The problem was that when the next leg came, a 31-hour mountain bike ride, the elation of having survived the previous leg was only fleeting. As we pushed on through mud and deadfall, the same feelings resurfaced - we were in a fog of endless suffering and we were yearning for the next leg. We pushed forward metre by painful metre, our legs seeping more and more blood from leeches, blisters and scratches.

When we launched onto the Arthur River to paddle through the Tarkine wilderness, we finally got what we were after - in spades.  87km of rapids that ran through untouched wilderness couldn't have been more bittersweet. Arms and backs ached and hands blistered, while bruised feet and legs rested. The rapids pushed us down towards the end. Despite a few hairy swims, we progressed at a good speed. As night caught us we pulled ashore and set up camp. There was an imposed dark zone on this stretch of river, and the sleep that went with it was pure bliss.

Spooning three other sweaty, bleeding and smelly people who haven't washed in six days, in a two-person tent isn't everyone's idea of fun. But being horizontal was all that mattered; exhaustion would take care of the rest. Before I'd pulled my shoes of all three were asleep. The niggling thought of what lay ahead tomorrow only kept me awake for 10 more seconds. We slept for six hours. It was the most sleep we had had since starting.

In the push to the end (Burnie) we paddled, rode, and hiked another 24 hours without stopping. We could barely walk because of the bruising and maceration of our feet, and we fell asleep while riding and walking. Our diet had been reduced to perpetuem solids - a soapy mix of carbs and electrolytes. For some reason, when a muesli bar, sports drink, cheese or tuna made us gag, these chalky little balls were all that kept the calorie count going up toward the 6000 mark that we each needed daily - they were all we could easily stomach.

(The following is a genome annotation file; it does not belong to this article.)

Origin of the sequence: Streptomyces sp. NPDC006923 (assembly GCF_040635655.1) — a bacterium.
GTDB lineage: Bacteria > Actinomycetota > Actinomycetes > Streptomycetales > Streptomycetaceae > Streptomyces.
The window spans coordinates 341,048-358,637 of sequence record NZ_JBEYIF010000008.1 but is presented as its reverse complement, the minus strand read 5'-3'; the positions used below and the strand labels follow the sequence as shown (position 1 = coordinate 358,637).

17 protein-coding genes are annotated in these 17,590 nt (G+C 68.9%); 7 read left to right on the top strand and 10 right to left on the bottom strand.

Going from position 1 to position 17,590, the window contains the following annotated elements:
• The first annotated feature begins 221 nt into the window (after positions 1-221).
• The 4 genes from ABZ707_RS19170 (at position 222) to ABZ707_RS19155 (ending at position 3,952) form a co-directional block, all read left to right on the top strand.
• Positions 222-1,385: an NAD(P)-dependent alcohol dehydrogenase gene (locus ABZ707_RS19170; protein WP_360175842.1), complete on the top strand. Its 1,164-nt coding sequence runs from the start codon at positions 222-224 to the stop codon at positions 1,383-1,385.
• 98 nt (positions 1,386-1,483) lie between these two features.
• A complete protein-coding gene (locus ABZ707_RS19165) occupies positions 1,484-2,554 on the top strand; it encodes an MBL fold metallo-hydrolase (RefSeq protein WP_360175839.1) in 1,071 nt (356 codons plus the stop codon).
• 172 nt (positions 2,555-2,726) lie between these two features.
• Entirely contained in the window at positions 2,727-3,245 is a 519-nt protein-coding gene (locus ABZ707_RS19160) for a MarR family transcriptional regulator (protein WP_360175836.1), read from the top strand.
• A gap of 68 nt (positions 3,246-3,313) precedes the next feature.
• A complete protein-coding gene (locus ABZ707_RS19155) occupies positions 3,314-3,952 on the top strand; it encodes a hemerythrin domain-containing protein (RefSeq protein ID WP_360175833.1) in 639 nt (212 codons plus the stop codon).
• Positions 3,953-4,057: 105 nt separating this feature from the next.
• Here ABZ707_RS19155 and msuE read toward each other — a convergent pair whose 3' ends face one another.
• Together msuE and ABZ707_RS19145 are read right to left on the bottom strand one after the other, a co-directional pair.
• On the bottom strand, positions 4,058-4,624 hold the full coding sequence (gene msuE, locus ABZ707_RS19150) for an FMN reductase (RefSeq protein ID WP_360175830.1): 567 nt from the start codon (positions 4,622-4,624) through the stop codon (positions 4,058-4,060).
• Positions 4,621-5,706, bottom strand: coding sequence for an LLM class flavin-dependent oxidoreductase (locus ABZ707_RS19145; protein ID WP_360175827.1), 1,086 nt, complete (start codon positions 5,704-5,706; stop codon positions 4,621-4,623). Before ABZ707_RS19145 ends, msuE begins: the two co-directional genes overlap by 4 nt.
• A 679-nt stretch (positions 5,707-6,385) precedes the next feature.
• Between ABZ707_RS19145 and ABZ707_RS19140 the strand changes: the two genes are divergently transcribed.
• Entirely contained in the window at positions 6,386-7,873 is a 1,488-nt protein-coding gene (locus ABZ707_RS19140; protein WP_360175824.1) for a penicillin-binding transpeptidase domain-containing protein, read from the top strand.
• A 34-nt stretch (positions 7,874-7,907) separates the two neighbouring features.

The finish line came in a 35km blur. Neck and neck with team Mawson, we sprinted to the end. And after racing for eight days we were beaten by a second. It was brilliant - the true essence of adventure racing. The end was a blissful relief; it was like being told your torture session was over. Subdued by sleep deprivation, and an inability to move, we sat in our chairs and ate whatever was handed to us; so long as the food was different to what we had been eating, it was delicious. I looked at a sleeping, dishevelled competitor who had collapsed on the floor of the conference room. People ignored the limp, shattered body - they knew how much he needed it. I wanted to do the same.

Looking back

Two days later I went to Vanuatu. I didn't feel a shred of guilt that my three team mates had to work. For a week I slept for 18 hours a day, and ate more than 5000 calories per day (twice the recommended amount). Recovery was glorious.

Lying in my hammock I pondered the race. 30 teams failed to finish but I don't think the race was too hard; maybe, only for those who were ill prepared or unlucky. Geocentric have pushed elitism in the sport and with good cause. This was the World Championship race - it should be hard. Nor do I think it was too dangerous. The standard demanded by this race was underestimated by some - that much is clear. But the record speaks for itself. Some people were rescued due to exhaustion, some were lost, some got sick and some broke bones. But nothing more serious than diarrhoea or a broken arm was recorded. The race was, in my mind, a marvellous success.

Everyone asks me if I'd do it again. I don't think I can answer that. Probably? For now, the memories of frigid waterfalls, bruised feet and the agony of forcing a path through the Tasmanian undergrowth with a bike or boat are all too close to the surface. Though as time passes, the more I forget the pain of staying awake for 50 hours, the more I think . . . yeah, probably.